Midleton, Thomas, and William Rowley. The Changeling. Ed. Joost Daalder. A & C Black: London, 1990.
Sidney, Sir Philip. The Countess of Pembroke's Arcadia. Ed. Maurice Evans. New York: Penguin, 1977.
The cultural artifact of barley-break doesn't come up very often—particularly as I'm not habitually reading The Two Noble Kinsmen or The Changeling. I'm not even sure if we should say "Let's barley-break" or "Let's play barley-break." But back in my graduate school days, study of things like barley-break, bear baiting, face painting, seeling doves, and processions was all the rage.
I did more work with bear-baiting and seeling doves than with barley-brake, but I did enough to make the diagram above and to work with a section of Sir Philip Sidney's Arcadia (the so-called New Arcadia, a.k.a. The Countess of Pembroke's Arcadia) that features the game.
Barley-Break, or Last Couple in Hell, is supposed to have acquired the first name because it was played among the barley stacks in the farm-yard. A piece of ground was divided into three parts, the middle portion being called Hell. In this a man and a woman stood, hand in hand, and tried to catch the other players as they advanced, also in couples, from the outer sections. Those who were caught had to take their stand in Hell, and the object of the game was to avoid being the last couple left in that undesirable locality. (36)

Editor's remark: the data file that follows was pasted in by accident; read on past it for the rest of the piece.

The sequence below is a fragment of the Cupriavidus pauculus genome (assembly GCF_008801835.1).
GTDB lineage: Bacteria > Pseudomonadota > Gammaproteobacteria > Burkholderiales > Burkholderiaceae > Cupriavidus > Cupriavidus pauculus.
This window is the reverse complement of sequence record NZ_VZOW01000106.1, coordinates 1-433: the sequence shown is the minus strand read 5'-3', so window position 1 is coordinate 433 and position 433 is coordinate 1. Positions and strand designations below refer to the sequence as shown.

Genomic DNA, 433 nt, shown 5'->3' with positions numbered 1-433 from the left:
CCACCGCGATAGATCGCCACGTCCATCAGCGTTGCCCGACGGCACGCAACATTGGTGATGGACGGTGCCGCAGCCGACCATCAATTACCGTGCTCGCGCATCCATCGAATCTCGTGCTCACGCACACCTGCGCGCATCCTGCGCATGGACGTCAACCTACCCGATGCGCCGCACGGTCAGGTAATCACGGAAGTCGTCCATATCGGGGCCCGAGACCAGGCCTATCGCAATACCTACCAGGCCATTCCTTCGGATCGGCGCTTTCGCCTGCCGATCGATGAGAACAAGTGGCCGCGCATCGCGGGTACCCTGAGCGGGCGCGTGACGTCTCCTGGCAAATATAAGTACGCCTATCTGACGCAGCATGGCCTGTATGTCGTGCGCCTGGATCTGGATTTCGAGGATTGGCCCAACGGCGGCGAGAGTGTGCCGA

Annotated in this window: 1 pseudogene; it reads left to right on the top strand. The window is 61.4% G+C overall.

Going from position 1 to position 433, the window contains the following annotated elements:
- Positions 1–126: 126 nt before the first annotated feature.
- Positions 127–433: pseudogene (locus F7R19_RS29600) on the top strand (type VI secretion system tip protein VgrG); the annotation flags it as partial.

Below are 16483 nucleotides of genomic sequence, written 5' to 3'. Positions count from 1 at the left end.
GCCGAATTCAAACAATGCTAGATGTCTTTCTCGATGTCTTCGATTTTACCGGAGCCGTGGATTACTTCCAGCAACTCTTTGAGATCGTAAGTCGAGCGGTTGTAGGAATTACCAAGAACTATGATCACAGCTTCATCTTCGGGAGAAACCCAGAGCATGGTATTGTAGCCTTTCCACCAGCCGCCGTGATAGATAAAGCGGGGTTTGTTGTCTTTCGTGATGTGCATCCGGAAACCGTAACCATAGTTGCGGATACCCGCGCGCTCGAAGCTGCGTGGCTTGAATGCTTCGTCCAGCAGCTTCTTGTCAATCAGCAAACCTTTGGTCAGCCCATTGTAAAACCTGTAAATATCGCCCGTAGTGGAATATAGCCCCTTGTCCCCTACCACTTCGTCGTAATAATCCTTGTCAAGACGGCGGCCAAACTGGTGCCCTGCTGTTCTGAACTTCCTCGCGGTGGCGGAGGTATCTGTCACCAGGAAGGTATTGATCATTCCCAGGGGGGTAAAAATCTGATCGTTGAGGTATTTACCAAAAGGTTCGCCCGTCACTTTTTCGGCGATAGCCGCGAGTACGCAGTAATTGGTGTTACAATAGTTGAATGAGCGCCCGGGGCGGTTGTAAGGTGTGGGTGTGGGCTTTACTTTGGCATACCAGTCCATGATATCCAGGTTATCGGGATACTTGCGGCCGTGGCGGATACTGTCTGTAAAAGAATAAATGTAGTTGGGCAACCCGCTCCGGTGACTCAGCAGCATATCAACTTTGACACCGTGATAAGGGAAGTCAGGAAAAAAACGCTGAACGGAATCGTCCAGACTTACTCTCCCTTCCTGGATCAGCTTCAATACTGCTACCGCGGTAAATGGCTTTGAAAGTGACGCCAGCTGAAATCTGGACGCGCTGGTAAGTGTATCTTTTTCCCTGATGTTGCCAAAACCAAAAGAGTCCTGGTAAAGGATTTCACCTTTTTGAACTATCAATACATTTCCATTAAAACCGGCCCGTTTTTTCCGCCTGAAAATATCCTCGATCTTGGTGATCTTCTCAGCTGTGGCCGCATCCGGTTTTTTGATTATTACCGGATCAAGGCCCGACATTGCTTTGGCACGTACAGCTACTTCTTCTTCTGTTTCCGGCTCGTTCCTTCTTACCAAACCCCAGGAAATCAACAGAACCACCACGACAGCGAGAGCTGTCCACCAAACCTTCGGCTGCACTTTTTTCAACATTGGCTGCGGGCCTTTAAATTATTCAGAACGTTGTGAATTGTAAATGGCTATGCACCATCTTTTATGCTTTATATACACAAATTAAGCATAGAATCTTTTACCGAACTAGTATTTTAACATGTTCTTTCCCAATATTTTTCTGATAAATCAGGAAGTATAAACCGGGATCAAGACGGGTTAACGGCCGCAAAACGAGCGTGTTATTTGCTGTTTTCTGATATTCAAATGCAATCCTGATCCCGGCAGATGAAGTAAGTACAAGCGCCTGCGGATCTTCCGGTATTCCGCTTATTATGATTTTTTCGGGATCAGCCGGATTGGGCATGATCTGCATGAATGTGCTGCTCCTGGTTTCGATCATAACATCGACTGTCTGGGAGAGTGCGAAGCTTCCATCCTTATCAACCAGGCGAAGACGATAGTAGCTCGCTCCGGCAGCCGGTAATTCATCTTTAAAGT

Finally, barley-break makes its way into The Changeling, a play filled with murder and scheming and adultery. You can read a full synopsis of the play here, but the key elements involved here are the changing of couples and the line from De Flores that connects the game of barley-break with the events of the play: ". . . the while I coupled with your mate / At barley-break. Now we are left in hell" (V.iii.162-63). The image below gives you the context (and the footnotes that the New Mermaids edition provides):
When the weather gets warmer, let's gather to have a round or two of barley-break. After all, it need not actually end in insanity or murder, and it sounds like a fun way to exercise away a spring afternoon.